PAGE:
C. Subramaniam at a felicitation function
|Minister of Agriculture|
|Prime Minister||Lal Bahadur Shastri|
|Preceded by||Swaran Singh|
|Succeeded by||Jagjivan Ram|
|Deputy Chairman of the Planning Commission|
2 May 1971 – 22 July 1972
|Prime Minister||Indira Gandhi|
|Preceded by||D. R. Gadgil|
|Succeeded by||Durga Prasad Dhar|
|Minister of Finance|
|Prime Minister||Indira Gandhi|
|Preceded by||Yashwantrao Chavan|
|Succeeded by||Haribhai M. Patel|
|Minister of Defence|
28 July 1979 – 14 January 1980
|Prime Minister||Charan Singh|
|Preceded by||Jagjivan Ram|
|Succeeded by||Indira Gandhi|
|Governor of Maharashtra|
15 February 1990 – 9 January 1993
|Preceded by||Kasu Brahmananda Reddy|
|Succeeded by||P. C. Alexander|
|Born||30 January 1910|
|Died||7 November 2000(aged 90)|
Chidambaram Subramaniam (commonly known as CS) (30 January 1910 – 7 November 2000), was an Indian politician and Independence activist. He served as Minister of Finance and Minister of Defence in the union cabinet. He later served as the Governor of Maharashtra. As the Minister for Food and Agriculture, he ushered the Indian Green Revolution, an era of self-sufficiency in food production along with M. S. Swaminathan, B. Sivaraman and Norman E. Borlaug. He was awarded Bharat Ratna, Indian's highest civilian award, in 1998, for his role in ushering Green Revolution.
Early life and education
Subramaniam was born on 30 January 1910 Senguttaipalayam near Pollachi in Coimbatore district, Tamil Nadu. Subramaniam completed his early education in Pollachi before moving to Chennai where he did his B.Sc in Physics at the Presidency College, Chennai. Later he graduated with degree in law from Madras Law college, Chennai. During his college days, he started Vanamalar Sangam and published a magazine called Pithan from Gobichettipalayam along with Periyasaamy Thooran, K. S. Ramaswamy Gounder, O. V. Alagesan and Justice Palanisami. His inspiration was his uncle Swami Chidbhavananda.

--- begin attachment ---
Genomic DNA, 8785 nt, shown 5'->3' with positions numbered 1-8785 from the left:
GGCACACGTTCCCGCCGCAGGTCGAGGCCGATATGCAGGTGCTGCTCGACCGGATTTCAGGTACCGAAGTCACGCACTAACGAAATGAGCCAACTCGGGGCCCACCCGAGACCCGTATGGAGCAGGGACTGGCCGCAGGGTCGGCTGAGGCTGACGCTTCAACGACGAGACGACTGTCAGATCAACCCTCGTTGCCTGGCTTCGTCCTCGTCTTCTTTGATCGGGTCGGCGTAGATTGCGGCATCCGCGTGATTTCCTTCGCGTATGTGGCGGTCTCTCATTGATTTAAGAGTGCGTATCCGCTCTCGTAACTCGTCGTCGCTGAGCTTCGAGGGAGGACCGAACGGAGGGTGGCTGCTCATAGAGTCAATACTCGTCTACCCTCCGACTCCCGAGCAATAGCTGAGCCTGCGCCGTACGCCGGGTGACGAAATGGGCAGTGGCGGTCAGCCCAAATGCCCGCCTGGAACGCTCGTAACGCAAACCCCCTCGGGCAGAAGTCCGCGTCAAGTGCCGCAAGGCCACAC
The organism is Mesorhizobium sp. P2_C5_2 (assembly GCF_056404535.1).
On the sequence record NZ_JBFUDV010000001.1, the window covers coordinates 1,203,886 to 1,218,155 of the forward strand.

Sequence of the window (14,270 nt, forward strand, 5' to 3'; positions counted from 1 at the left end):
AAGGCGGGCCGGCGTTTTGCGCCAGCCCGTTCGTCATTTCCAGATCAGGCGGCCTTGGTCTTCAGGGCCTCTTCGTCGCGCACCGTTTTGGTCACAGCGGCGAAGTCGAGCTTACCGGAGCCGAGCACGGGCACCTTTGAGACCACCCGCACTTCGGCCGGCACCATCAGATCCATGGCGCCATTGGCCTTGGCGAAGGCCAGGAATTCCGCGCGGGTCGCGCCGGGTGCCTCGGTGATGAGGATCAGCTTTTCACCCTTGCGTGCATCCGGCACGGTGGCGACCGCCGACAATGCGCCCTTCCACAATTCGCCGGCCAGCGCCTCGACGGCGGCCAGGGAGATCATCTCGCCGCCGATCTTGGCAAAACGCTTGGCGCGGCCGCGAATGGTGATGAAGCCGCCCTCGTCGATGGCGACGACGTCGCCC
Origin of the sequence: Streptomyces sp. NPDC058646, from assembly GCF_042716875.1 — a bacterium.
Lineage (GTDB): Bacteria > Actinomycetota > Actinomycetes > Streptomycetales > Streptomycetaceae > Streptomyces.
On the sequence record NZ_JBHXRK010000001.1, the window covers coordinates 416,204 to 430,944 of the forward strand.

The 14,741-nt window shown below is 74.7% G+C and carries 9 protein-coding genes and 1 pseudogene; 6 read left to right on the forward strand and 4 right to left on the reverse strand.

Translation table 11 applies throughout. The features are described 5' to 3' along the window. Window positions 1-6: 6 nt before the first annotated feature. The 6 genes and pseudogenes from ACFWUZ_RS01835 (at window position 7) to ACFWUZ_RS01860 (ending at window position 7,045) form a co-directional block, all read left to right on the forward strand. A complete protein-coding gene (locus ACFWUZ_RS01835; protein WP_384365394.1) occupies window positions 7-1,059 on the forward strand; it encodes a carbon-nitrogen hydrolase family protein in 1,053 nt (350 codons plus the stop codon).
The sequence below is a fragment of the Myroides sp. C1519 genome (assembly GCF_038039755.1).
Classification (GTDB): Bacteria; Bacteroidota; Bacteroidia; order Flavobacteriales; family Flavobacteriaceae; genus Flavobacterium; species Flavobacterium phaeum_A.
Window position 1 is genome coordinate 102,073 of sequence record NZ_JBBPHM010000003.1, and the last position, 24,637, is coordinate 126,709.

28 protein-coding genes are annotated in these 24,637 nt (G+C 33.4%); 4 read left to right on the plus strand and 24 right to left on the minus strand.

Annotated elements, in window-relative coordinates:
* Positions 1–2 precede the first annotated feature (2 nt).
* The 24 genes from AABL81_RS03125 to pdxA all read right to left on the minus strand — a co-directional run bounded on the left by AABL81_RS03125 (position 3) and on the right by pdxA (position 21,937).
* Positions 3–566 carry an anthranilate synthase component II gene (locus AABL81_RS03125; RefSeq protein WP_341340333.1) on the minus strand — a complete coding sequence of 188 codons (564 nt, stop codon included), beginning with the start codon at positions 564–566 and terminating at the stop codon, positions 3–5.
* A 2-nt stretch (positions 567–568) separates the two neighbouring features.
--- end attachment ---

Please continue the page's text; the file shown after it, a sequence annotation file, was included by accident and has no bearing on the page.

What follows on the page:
Subramaniam was an active member of the Civil disobedience movement against the British during his college days. He was imprisoned during the Quit India Movement in 1942. He was later elected to the Constituent Assembly and had a hand in the framing of the Constitution of India. He was a minister of Education, Law and Finance for Madras State from 1952 to 1962 under chief ministers Rajaji and K. Kamaraj. He was the Leader of the House in the Madras Legislative Assembly for the entire duration. He was elected to the Lok Sabha in 1962 and was the Minister for Steel and Mines. Subsequently, he served as the Minister for Food and Agriculture. He also worked as the Deputy Chairman of the Planning Commission from 2 May 1971 to 22 July 1972.